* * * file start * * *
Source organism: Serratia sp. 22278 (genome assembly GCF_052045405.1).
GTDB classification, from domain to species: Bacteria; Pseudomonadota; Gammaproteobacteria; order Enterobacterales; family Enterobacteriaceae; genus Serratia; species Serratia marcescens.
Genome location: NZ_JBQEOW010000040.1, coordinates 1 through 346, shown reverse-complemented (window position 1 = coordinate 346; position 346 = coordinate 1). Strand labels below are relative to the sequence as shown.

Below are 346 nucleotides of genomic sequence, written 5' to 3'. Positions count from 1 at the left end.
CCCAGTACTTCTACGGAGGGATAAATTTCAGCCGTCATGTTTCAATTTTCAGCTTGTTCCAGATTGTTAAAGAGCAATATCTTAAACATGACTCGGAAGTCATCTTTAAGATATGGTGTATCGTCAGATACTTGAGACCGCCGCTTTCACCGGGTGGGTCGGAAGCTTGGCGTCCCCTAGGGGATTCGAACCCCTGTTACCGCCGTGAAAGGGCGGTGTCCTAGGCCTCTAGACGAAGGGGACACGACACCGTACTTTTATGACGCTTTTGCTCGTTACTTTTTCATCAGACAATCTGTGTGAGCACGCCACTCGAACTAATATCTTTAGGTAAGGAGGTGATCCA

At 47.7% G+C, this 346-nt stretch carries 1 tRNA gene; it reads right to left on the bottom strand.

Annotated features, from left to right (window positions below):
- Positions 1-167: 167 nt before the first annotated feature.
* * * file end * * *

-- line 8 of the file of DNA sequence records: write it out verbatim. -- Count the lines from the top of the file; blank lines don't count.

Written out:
- Positions 1-167: 167 nt before the first annotated feature.